The hundred or so elements of the Periodic Table determine everything we do, what our universe is made of, how the body’s biochemistry works, the drugs we take, the clothes we wear, the TV screens we watch . . . they make up the fabric, the substance of life.
Professor Peter Sadler, whose research field is inorganic chemistry, the stuff of the Periodic Table, works at the interdisciplinary borders of inorganic chemistry, biology and medicine.
Which of the 81 stable elements on earth, he asks, are essential for life? Can the genome tell us? Probably not . . . We think certain metals, for example vanadium, chromium, nickel and tin are essential, but actually we know very little about them. If they are essential, should we be using them in medicine?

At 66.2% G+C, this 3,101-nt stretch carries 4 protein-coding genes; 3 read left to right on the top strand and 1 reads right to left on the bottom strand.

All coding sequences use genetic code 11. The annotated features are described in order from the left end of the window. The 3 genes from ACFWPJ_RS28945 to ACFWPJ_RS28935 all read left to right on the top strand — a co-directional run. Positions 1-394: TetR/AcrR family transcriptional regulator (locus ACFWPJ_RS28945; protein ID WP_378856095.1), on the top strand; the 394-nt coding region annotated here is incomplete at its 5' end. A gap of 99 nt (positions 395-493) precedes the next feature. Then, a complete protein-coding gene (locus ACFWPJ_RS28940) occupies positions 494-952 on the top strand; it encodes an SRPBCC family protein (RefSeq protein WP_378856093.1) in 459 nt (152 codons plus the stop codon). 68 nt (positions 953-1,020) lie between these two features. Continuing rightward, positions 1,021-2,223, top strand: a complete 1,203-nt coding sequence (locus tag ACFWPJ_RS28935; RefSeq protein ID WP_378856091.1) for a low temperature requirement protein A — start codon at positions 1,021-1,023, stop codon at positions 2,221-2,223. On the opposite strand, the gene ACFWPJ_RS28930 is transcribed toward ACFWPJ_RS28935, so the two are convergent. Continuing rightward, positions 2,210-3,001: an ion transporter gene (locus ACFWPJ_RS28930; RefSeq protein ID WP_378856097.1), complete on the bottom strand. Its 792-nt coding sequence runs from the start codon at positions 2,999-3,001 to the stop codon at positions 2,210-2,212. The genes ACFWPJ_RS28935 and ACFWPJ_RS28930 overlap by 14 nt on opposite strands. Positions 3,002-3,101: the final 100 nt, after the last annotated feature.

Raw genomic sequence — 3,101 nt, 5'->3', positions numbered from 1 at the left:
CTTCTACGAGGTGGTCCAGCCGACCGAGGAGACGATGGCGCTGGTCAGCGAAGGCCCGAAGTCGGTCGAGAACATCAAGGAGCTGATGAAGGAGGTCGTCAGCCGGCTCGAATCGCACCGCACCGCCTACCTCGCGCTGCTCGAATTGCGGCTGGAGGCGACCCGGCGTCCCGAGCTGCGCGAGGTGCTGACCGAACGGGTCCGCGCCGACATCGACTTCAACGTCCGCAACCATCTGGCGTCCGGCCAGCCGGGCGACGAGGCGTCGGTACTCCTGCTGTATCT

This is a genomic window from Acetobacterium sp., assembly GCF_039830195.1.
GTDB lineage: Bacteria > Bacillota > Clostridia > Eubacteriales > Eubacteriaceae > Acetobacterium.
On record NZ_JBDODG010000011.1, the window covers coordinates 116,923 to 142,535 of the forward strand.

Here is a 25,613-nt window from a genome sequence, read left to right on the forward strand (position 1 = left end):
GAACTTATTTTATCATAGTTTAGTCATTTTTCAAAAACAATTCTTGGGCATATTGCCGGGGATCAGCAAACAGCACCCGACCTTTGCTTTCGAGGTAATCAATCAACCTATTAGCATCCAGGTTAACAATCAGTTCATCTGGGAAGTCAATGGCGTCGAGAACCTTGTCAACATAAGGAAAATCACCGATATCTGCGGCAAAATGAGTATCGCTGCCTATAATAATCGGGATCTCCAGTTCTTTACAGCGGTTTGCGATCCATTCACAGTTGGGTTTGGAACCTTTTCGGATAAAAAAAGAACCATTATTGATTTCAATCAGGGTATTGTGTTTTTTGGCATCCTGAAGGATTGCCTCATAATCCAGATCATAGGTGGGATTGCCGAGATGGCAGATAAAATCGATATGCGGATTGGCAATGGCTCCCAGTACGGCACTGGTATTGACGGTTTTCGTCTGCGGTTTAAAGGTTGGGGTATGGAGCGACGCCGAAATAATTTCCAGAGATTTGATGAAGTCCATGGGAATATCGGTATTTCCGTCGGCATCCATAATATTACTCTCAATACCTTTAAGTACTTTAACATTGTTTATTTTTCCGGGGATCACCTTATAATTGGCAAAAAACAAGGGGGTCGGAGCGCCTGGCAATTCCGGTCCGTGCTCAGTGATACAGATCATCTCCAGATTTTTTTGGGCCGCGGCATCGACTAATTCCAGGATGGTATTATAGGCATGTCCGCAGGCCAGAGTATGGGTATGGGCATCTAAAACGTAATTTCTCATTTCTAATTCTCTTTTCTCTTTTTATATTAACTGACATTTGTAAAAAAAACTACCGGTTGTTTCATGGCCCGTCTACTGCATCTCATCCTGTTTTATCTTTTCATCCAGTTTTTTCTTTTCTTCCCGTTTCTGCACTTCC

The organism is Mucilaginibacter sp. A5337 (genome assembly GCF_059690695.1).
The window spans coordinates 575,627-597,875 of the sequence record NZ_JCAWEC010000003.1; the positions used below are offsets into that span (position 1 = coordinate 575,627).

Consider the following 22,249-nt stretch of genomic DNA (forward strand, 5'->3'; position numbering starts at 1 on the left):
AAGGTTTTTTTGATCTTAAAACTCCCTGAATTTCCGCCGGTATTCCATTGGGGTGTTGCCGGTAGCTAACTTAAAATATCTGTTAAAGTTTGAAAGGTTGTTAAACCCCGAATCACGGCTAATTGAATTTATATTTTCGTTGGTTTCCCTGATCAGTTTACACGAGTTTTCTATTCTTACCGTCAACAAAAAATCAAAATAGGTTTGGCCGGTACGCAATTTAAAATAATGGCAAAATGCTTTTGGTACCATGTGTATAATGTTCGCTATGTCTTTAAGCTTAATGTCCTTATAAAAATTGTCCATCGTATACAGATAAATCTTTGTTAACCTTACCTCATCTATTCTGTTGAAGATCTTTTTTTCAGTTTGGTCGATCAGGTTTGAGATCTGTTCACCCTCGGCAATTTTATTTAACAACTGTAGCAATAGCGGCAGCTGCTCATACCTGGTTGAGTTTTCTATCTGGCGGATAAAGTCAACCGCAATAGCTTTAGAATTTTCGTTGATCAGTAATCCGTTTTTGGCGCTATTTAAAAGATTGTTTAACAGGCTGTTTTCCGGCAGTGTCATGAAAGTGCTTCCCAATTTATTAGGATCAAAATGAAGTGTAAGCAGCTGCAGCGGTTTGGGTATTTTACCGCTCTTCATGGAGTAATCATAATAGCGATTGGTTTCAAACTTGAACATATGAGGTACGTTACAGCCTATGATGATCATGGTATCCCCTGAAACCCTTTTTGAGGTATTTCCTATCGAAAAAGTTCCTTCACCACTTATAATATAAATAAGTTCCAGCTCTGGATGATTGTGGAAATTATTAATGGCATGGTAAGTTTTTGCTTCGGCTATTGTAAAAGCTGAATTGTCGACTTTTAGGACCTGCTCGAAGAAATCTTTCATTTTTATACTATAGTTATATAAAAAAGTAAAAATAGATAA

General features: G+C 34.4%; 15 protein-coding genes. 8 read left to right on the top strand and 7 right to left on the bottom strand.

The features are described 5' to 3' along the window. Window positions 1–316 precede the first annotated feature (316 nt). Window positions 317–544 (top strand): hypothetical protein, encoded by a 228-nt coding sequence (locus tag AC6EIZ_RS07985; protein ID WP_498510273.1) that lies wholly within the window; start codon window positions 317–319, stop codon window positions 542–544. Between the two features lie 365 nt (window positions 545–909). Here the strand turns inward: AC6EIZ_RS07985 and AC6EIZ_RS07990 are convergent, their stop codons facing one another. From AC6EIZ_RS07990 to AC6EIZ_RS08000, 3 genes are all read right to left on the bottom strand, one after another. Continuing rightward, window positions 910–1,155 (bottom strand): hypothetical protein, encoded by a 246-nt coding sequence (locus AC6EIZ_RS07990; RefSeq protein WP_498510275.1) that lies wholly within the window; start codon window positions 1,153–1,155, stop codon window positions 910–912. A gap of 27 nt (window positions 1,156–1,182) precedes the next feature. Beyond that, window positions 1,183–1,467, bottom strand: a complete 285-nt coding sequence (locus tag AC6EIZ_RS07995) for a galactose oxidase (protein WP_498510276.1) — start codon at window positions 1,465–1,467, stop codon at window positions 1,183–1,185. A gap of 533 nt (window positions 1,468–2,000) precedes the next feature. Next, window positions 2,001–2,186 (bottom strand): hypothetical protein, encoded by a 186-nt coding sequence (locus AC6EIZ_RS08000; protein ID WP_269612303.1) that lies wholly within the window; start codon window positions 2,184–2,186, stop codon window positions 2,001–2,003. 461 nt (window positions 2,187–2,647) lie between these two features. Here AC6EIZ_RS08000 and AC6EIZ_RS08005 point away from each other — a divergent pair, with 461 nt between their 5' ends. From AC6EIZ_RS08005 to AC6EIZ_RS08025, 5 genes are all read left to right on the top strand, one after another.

The basis of many therapies are carbon (organic) compounds. Many inorganic elements, however, are more difficult to study than carbon. Professor Sadler argues that the challenges and the scope for radical discovery lie here. (A Birmingham Post Science Blog post about his work is here.)
You can also watch a short video interview with him on our YouTube channel below:
Peter Sadler is Professor of Chemistry at the University of Warwick. His research interests are the chemistry of metals in medicine (bioinorganic chemistry, inorganic chemical biology and medicine), and the design and chemical mechanism of action of therapeutic metal complexes, including organometallic arene anticancer complexes, photoactivated metal anticancer complexes (for photochemotherapy), metallomacrocycles as antivirals and stem-cell-mobilising agents, and metalloantibiotics. Besides synthesis of co-ordination complexes, his research involves studies of interactions with targets such as RNA, DNA and proteins, and often industrial and international interdisciplinary collaborations.